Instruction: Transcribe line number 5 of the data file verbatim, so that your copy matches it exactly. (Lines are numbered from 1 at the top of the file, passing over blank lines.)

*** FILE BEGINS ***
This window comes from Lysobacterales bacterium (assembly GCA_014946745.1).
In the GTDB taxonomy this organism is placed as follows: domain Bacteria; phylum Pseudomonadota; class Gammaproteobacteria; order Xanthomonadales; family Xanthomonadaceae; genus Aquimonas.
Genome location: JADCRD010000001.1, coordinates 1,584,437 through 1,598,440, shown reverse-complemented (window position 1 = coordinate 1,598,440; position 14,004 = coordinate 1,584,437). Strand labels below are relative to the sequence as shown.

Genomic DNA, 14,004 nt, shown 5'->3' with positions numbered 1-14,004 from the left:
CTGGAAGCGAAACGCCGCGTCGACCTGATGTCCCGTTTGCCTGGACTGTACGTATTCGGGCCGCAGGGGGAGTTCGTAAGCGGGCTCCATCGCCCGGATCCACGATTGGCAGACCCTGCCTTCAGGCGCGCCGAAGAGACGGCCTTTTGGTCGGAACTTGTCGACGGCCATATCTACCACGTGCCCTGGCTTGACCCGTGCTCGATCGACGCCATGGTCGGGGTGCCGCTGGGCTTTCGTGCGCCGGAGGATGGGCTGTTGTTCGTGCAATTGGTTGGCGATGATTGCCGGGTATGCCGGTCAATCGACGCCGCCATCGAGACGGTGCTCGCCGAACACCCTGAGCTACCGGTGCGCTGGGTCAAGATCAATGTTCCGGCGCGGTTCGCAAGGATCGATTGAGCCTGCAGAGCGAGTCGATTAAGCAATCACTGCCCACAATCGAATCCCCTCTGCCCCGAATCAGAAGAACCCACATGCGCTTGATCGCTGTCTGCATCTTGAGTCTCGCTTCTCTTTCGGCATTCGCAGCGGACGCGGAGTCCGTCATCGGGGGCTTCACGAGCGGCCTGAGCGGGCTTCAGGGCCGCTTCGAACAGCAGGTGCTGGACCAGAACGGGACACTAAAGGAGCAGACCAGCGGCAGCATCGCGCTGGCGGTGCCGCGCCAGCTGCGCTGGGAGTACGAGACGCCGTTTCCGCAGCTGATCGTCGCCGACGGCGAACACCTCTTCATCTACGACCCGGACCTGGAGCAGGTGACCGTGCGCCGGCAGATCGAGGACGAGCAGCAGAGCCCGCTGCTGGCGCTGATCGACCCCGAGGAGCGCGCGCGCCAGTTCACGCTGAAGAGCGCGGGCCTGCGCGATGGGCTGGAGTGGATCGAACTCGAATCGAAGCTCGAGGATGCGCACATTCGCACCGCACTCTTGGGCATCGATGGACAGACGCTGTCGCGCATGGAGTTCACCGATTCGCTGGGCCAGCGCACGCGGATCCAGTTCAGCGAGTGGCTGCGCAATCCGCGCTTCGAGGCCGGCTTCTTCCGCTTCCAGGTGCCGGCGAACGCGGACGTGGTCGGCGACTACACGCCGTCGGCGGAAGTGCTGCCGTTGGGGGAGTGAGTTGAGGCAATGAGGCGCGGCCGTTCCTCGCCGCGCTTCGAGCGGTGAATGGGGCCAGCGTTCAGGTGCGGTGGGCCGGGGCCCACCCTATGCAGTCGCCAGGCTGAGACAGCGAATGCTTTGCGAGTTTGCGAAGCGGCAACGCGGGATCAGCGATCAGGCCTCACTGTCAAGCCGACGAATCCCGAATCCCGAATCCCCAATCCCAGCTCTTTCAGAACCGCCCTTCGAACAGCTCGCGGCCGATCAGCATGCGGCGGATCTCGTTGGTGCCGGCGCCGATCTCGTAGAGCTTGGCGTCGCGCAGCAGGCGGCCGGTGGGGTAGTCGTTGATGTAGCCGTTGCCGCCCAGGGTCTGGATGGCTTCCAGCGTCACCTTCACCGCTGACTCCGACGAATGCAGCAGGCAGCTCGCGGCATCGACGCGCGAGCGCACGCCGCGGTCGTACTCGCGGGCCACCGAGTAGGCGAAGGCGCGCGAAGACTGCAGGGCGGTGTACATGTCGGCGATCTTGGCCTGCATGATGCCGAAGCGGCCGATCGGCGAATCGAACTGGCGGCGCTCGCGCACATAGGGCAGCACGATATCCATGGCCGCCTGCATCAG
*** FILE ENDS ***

CTGGAAGCGAAACGCCGCGTCGACCTGATGTCCCGTTTGCCTGGACTGTACGTATTCGGGCCGCAGGGGGAGTTCGTAAGCGGGCTCCATCGCCCGGATCCACGATTGGCAGACCCTGCCTTCAGGCGCGCCGAAGAGACGGCCTTTTGGTCGGAACTTGTCGACGGCCATATCTACCACGTGCCCTGGCTTGACCCGTGCTCGATCGACGCCATGGTCGGGGTGCCGCTGGGCTTTCGTGCGCCGGAGGATGGGCTGTTGTTCGTGCAATTGGTTGGCGATGATTGCCGGGTATGCCGGTCAATCGACGCCGCCATCGAGACGGTGCTCGCCGAACACCCTGAGCTACCGGTGCGCTGGGTCAAGATCAATGTTCCGGCGCGGTTCGCAAGGATCGATTGAGCCTGCAGAGCGAGTCGATTAAGCAATCACTGCCCACAATCGAATCCCCTCTGCCCCGAATCAGAAGAACCCACATGCGCTTGATCGCTGTCTGCATCTTGAGTCTCGCTTCTCTTTCGGCATTCGCAGCGGACGCGGAGTCCGTCATCGGGGGCTTCACGAGCGGCCTGAGCGGGCTTCAGGGCCGCTTCGAACAGCAGGTGCTGGACCAGAACGGGACACTAAAGGAGCAGACCAGCGGCAGCATCGCGCTGGCGGTGCCGCGCCAGCTGCGCTGGGAGTACGAGACGCCGTTTCCGCAGCTGATCGTCGCCGACGGCGAACACCTCTTCATCTACGACCCGGACCTGGAGCAGGTGACCGTGCGCCGGCAGATCGAGGACGAGCAGCAGAGCCCGCTGCTGGCGCTGATCGACCCCGAGGAGCGCGCGCGCCAGTTCACGCTGAAGAGCGCGGGCCTGCGCGATGGGCTGGAGTGGATCGAACTCGAATCGAAGCTCGAGGATGCGCACATTCGCACCGCACTCTTGGGCATCGATGGACAGACGCTGTCGCGCATGGAGTTCACCGATTCGCTGGGCCAGCGCACGCGGATCCAGTTCAGCGAGTGGCTGCGCAATCCGCGCTTCGAGGCCGGCTTCTTCCGCTTCCAGGTGCCGGCGAACGCGGACGTGGTCGGCGACTACACGCCGTCGGCGGAAGTGCTGCCGTTGGGGGAGTGAGTTGAGGCAATGAGGCGCGGCCGTTCCTCGCCGCGCTTCGAGCGGTGAATGGGGCCAGCGTTCAGGTGCGGTGGGCCGGGGCCCACCCTATGCAGTCGCCAGGCTGAGACAGCGAATGCTTTGCGAGTTTGCGAAGCGGCAACGCGGGATCAGCGATCAGGCCTCACTGTCAAGCCGACGAATCCCGAATCCCGAATCCCCAATCCCAGCTCTTTCAGAACCGCCCTTCGAACAGCTCGCGGCCGATCAGCATGCGGCGGATCTCGTTGGTGCCGGCGCCGATCTCGTAGAGCTTGGCGTCGCGCAGCAGGCGGCCGGTGGGGTAGTCGTTGATGTAGCCGTTGCCGCCCAGGGTCTGGATGGCTTCCAGCGTCACCTTCACCGCTGACTCCGACGAATGCAGCAGGCAGCTCGCGGCATCGACGCGCGAGCGCACGCCGCGGTCGTACTCGCGGGCCACCGAGTAGGCGAAGGCGCGCGAAGACTGCAGGGCGGTGTACATGTCGGCGATCTTGGCCTGCATGATGCCGAAGCGGCCGATCGGCGAATCGAACTGGCGGCGCTCGCGCACATAGGGCAGCACGATATCCATGGCCGCCTGCATCAG